There's always the one-liner that assumes
a is a row vector (1d array):
(a.reshape((-1, 1)) == np.unique(a)).astype(int)
This works by broadcasting the
== operation. Let us see how.
When you ask
numpy to apply an operation, first it checks if the dimensions are compatible. If they aren't, an exception is raised. For example, try typing
np.ones(3) - np.ones(4) in an interpreter. After pressing enter, you should see the message
ValueError: operands could not be broadcast together with shapes (3,) (4,).
This happens, because
3 != 4. Duh. But there's more.
a.reshape((-1, 1)) == np.unique(a). Despite
n!=m usually holding,
numpy happily calculates a matrix of shape
(n, m). Why?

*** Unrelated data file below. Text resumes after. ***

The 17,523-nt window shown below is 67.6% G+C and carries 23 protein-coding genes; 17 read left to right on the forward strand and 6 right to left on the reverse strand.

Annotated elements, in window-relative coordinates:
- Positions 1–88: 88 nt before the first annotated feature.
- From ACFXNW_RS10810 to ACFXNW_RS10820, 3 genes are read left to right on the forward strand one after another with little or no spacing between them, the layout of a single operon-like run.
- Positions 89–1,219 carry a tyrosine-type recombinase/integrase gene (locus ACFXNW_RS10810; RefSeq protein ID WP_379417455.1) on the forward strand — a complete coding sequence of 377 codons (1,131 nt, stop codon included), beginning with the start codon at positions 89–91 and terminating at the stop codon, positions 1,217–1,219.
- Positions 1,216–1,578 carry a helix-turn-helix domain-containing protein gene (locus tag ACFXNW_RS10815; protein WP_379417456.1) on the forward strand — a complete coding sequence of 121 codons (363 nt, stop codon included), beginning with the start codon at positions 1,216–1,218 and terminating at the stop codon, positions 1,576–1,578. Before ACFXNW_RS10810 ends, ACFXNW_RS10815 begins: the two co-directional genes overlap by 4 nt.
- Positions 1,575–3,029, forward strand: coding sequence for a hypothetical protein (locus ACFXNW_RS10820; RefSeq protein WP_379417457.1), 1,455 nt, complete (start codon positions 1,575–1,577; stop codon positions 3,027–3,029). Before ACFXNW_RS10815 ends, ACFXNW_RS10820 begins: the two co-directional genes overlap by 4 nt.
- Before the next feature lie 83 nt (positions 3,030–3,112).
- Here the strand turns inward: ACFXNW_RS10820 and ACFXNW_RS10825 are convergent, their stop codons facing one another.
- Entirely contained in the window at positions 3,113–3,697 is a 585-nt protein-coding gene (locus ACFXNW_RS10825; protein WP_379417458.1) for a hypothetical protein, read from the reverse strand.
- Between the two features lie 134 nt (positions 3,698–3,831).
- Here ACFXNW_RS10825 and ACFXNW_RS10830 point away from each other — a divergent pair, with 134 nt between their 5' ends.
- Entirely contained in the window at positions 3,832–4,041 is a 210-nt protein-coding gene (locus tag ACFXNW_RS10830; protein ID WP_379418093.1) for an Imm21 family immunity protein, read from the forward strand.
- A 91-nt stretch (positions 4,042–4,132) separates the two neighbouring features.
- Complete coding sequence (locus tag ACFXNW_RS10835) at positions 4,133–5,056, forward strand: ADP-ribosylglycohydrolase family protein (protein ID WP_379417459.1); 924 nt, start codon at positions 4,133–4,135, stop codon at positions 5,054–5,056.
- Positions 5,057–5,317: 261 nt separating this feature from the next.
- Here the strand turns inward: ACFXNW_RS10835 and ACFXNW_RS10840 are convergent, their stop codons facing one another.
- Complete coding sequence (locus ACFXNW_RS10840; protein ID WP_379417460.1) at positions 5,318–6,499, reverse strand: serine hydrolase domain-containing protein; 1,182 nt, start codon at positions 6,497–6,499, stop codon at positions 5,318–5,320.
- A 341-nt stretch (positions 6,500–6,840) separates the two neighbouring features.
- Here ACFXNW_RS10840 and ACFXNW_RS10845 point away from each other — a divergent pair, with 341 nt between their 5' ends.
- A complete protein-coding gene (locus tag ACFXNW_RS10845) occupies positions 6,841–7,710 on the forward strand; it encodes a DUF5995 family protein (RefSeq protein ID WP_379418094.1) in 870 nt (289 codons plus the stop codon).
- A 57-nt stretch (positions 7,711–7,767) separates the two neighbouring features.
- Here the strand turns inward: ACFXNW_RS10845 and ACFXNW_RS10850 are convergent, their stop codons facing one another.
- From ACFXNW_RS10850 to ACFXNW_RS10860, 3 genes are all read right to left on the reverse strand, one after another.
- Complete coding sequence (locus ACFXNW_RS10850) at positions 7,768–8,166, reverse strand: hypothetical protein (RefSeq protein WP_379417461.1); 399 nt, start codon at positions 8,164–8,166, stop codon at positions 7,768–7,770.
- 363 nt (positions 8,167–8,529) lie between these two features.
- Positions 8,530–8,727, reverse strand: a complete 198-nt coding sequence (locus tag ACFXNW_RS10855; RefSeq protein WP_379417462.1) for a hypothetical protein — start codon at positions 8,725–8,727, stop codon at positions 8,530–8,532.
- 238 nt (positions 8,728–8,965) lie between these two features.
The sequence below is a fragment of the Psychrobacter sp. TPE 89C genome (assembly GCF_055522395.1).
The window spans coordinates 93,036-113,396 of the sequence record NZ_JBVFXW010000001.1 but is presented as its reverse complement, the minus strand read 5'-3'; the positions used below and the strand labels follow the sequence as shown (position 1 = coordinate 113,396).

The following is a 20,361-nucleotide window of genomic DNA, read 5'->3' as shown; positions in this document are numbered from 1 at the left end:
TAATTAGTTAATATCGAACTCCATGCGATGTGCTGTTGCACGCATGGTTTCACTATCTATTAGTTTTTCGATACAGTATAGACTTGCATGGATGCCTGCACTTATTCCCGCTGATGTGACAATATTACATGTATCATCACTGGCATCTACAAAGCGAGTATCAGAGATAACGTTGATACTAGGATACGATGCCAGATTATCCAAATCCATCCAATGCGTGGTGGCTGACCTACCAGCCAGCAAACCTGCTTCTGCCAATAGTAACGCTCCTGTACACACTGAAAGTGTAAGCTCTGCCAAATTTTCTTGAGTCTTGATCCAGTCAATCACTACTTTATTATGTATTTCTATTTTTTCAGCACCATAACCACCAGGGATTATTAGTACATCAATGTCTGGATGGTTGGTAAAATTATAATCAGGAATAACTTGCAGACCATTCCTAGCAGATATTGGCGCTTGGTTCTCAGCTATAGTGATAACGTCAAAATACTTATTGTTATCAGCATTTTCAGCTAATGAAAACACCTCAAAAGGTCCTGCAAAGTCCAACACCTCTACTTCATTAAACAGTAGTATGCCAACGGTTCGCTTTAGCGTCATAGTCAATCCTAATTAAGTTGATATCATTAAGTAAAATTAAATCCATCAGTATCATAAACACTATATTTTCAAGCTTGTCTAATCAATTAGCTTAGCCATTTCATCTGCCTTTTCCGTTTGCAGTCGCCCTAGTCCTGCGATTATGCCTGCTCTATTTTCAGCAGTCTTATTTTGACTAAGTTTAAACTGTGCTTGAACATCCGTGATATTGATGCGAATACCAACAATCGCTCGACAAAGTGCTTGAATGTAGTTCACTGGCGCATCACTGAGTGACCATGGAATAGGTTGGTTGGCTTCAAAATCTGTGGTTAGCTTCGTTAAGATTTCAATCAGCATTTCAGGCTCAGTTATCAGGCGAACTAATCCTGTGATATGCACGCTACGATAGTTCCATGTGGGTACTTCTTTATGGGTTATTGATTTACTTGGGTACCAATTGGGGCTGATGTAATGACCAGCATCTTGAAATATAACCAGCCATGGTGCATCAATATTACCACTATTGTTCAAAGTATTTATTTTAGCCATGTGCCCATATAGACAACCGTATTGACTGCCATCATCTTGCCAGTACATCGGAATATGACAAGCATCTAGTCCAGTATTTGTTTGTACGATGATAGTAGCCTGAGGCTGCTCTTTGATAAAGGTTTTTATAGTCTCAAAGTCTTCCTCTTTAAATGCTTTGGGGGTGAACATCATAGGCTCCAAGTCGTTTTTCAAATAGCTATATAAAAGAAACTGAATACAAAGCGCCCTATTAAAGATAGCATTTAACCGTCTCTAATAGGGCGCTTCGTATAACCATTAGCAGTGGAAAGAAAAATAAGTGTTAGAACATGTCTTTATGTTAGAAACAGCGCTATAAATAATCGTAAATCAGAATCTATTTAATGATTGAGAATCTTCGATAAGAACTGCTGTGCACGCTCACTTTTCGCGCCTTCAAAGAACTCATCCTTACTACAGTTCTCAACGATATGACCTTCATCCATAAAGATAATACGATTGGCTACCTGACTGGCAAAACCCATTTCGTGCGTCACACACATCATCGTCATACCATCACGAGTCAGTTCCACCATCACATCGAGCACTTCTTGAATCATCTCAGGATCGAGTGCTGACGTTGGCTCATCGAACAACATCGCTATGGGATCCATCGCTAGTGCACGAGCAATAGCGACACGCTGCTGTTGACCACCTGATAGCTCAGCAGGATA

This is the magic of broadcasting:
When operating on two arrays, NumPy compares their shapes element-wise. It starts with the trailing (i.e. rightmost) dimensions and works its way left. Two dimensions are compatible when
they are equal, or
one of them is 1
If these conditions are not met, a ValueError: operands could not be broadcast together exception is thrown, indicating that the arrays have incompatible shapes. The size of the resulting array is the size that is not 1 along each axis of the inputs.
How is this rule applied here? Well, the shape of
x = a.reshape((-1, 1)) is
(n, 1), the shape of
y = np.unique(a) is
(1, m), so the second point from above holds. Therefore numpy expands
x from shape
(n, 1) to
xx of shape
(n, m) by "copying" (to the best of my knowledge there's no copying occurring) its values along the second axis, i.e. respecting the rule
xx[j, k] = x[j] for all j=1..n, k=1..m.
y is expanded from shape
(1, m) to
yy of shape
(n, m) respecting
yy[j, k] = y[k] for all j=1..n, k=1..m
and the operation is applied to
yy as usual, i.e.
x == y ~> xx == yy ~> :)